Data from: It's cool to be dominant: social status alters short-term risks of heat stress

Susan J. Cunningham, Michelle L. Thompson & Andrew E. McKechnie
Climate change has potential to trigger social change. As a first step towards understanding mechanisms determining the vulnerability of animal societies to rising temperatures, we investigated interactions between social rank and thermoregulation in three arid-zone bird species: fawn-coloured lark (Mirafra africanoides, territorial); African red-eyed bulbul (Pycnonotus nigricans, loosely social) and sociable weaver (Philetairus socius, complex cooperative societies). We assessed relationships between body temperature (Tb), air temperature (Ta) and social rank in captive groups in the...

Data from: Flexibility in the duration of parental care: female leopards prioritise cub survival over reproductive output

Guy A. Balme, Hugh S. Robinson, Ross T. Pitman & Luke T. B. Hunter
1.Deciding when to terminate care of offspring is a key consideration for parents. Prolonging care may increase fitness of current offspring, but it can also reduce opportunities for future reproduction. Despite its evolutionary importance, few studies have explored the optimal duration of parental care, particularly among large carnivores. 2.We used a 40-year dataset to assess the trade-offs associated with the length of maternal care in leopards in the Sabi Sand Game Reserve, South Africa. We...

Data from: Sex differences in the drivers of reproductive skew in a cooperative breeder

Martha J. Nelson-Flower, Tom P. Flower & Amanda R. Ridley
Many cooperatively breeding societies are characterized by high reproductive skew, such that some socially dominant individuals breed, while socially subordinate individuals provide help. Inbreeding avoidance serves as a source of reproductive skew in many high-skew societies, but few empirical studies have examined sources of skew operating alongside inbreeding avoidance, or compared individual attempts to reproduce (reproductive competition) with individual reproductive success. Here we use long-term genetic and observational data to examine factors affecting reproductive skew...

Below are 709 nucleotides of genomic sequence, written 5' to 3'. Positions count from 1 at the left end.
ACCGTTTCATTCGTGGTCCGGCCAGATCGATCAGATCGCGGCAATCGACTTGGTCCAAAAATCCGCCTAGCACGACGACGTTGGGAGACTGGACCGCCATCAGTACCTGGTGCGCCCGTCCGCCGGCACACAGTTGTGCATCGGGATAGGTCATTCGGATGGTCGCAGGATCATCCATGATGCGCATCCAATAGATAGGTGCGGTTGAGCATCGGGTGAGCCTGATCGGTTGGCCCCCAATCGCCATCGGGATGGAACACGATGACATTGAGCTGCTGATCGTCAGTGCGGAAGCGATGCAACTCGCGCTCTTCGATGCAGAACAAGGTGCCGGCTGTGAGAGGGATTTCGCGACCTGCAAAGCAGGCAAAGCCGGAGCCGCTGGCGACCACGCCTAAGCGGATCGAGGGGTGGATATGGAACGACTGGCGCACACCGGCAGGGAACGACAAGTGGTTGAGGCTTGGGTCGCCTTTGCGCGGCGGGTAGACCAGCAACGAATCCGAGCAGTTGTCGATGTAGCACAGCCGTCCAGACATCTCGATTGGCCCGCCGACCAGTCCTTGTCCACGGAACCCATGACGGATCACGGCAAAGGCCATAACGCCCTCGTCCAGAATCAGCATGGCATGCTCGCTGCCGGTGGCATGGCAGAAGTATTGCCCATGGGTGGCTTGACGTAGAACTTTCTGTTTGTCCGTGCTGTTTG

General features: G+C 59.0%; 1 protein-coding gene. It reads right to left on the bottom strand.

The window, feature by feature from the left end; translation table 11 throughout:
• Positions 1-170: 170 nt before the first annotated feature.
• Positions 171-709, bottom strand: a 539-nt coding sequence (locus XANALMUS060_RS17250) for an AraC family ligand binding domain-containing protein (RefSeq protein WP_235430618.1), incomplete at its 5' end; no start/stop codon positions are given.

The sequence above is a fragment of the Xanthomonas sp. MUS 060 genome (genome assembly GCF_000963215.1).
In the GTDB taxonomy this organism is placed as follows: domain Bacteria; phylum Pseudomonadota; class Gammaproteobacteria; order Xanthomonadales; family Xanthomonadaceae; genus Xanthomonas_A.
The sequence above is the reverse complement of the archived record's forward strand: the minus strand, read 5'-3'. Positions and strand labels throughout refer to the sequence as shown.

Data from: The evolution of hominoid cranial diversity: a quantitative genetic approach

Lauren Schroeder & Noreen Von Cramon-Taubadel
Hominoid cranial evolution is characterized by substantial phenotypic diversity, yet the cause of this variability has rarely been explored. Quantitative genetic techniques for investigating evolutionary processes underlying morphological divergence are dependent on the availability of good ancestral models, a problem in hominoids where the fossil record is fragmentary and poorly understood. Here, we use a maximum likelihood approach based on a Brownian motion model of evolutionary change to estimate nested hypothetical ancestral forms from 15...

Data from: Processes of community assembly in an environmentally heterogeneous, high biodiversity region

Matthew E. Aiello-Lammens, Jasper A. Slingsby, Cory Merow, Hayley Kilroy Mollmann, Douglas Euston-Brown, Cynthia S. Jones, & John A. Silander
Despite decades of study, the relative importance of niche-based versus neutral processes in community assembly remains largely ambiguous. Recent work suggests niche-based processes are more easily detectable at coarser spatial scales, while neutrality dominates at finer scales. Analyses of functional traits with multi-year multi-site biodiversity inventories may provide deeper insights into assembly processes and the effects of spatial scale. We examined associations between community composition, species functional traits, and environmental conditions for plant communities in...

Data from: Factors associated with leucism in the common blackbird (Turdus merula)

Lucía Izquierdo, Robert L. Thomson, José I. Aguirre, Alazne Díez-Fernández, Bruno Faivre, Jordi Figuerola & Juan Diego Ibáñez-Álamo
Leucism is the total or partial lack of melanins in the skin and associate structures (i.e. hair or feathers). Little is known about the factors influencing this chromatic aberration although some local studies suggest that there is an effect of habitat, age and sex. To test these hypotheses and expand our knowledge on leucism, we carried out a large‐scale study using common blackbirds (Turdus merula) as our model species. Given the poor information available on...